One comment on “GHOST DANCING by Robert Lowell Russell

  1. The old man in this story is Black Elk, an actual witness to the Wounded Knee massacre of 1890. He was a Lakota medicine man and when he was much older, he recounted his memories of Wounded Knee to John Neihardt in the classic book, “Black Elk Speaks.” (1932) Black Elk also detailed a number of visions he had as a medicine man. Much as Neihardt took Black Elk’s translated words and chipped away at them to reveal their inner poetry, I’ve taken some of Black Elk’s words out of context and altered them a bit for dramatic effect. The Wounded Knee massacre is widely regarded as the final conflict in the 19th century Indian wars, and I believe Black Elk lamented the failure of the Ghost Dance movement to restore his people and renew the Earth when he said, “A people’s dream died.” (Black Elk himself did not seem vengeful, just sad) But while that particular dream may have died, Black Elk’s people survived.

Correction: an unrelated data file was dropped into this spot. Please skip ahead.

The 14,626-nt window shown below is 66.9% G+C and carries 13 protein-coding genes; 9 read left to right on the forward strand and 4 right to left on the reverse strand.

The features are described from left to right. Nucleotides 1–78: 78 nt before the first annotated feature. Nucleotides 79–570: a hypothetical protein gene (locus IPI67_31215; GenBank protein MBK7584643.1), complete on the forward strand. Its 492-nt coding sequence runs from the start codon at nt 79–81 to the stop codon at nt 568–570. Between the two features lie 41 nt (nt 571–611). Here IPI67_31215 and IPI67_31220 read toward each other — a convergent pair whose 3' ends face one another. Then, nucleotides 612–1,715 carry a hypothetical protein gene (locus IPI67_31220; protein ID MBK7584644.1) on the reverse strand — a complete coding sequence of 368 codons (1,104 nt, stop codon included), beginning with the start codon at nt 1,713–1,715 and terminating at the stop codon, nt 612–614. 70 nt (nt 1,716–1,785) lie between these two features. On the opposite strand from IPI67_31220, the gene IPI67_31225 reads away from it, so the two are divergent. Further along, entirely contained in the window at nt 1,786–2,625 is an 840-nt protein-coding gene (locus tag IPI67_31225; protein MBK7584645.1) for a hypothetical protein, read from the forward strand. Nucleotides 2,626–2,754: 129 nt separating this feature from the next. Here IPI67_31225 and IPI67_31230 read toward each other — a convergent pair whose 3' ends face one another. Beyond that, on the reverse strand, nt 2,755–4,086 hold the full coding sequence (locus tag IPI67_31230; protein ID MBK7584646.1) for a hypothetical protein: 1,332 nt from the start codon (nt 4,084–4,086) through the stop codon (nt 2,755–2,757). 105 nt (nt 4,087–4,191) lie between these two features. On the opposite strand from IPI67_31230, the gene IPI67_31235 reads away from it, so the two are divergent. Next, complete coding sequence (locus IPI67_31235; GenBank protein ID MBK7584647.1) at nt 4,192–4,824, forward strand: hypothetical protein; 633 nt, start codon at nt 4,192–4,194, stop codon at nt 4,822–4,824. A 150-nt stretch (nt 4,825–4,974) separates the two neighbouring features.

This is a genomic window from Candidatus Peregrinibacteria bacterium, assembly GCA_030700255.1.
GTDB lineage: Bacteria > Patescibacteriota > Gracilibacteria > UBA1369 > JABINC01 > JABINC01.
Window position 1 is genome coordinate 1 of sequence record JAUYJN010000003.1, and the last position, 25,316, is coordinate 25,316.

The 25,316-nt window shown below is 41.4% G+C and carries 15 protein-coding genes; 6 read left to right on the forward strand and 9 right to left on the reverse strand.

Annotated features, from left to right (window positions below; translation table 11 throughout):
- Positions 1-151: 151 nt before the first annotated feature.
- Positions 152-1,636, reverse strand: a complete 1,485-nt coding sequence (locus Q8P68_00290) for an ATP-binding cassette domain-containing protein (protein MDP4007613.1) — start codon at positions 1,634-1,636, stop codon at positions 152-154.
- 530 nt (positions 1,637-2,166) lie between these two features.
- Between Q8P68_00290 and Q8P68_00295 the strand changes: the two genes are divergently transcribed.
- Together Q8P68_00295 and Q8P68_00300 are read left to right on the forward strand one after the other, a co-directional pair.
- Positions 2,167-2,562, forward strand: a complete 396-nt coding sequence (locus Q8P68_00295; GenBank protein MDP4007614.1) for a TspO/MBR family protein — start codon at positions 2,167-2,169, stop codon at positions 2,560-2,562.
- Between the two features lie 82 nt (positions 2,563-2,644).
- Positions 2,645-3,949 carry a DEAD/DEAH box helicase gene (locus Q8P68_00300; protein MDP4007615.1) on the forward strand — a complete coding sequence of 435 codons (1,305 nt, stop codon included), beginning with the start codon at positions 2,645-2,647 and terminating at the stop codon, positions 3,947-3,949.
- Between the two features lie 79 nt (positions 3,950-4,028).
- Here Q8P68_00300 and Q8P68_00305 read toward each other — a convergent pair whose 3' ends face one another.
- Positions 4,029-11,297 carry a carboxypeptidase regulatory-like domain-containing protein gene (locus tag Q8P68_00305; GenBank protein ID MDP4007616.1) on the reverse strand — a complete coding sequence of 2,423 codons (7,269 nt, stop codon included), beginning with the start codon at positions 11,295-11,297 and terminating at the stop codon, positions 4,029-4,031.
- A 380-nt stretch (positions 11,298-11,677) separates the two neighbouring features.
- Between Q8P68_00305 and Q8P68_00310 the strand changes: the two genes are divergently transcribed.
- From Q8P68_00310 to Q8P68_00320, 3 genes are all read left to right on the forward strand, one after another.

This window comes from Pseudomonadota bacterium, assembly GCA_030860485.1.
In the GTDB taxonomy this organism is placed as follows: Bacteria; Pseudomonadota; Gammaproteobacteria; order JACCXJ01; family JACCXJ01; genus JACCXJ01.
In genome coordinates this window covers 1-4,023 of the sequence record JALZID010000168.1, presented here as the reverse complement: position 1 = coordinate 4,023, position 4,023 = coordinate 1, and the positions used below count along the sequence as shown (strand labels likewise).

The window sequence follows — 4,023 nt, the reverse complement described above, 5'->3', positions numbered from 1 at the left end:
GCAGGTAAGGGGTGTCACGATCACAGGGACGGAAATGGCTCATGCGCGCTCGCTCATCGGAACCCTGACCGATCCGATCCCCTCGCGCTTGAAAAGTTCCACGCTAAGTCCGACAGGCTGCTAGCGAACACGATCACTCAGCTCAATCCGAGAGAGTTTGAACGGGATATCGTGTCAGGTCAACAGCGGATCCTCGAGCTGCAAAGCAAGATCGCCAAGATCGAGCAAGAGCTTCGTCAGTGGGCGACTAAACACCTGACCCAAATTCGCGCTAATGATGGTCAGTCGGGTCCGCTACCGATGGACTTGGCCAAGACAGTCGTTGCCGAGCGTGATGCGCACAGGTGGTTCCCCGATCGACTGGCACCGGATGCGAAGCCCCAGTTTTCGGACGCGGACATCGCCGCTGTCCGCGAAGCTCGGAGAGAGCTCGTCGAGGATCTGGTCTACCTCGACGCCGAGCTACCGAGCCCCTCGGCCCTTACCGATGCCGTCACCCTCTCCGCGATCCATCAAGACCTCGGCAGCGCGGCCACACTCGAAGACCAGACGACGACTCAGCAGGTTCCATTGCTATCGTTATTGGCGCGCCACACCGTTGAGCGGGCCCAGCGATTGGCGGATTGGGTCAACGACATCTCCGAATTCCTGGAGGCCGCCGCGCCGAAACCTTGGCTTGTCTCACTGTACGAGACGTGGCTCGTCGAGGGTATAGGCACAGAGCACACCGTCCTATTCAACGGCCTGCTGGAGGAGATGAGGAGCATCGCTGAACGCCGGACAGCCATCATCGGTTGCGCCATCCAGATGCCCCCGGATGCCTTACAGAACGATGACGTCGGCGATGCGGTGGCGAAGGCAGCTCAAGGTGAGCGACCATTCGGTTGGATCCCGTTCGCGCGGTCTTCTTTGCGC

Flash fiction doesn’t normally come with footnotes, so I’ll end my comments here, but I’m going to stick a bit more about the Ghost Dance and Wounded Knee on my blog.

    Robert Lowell Russell

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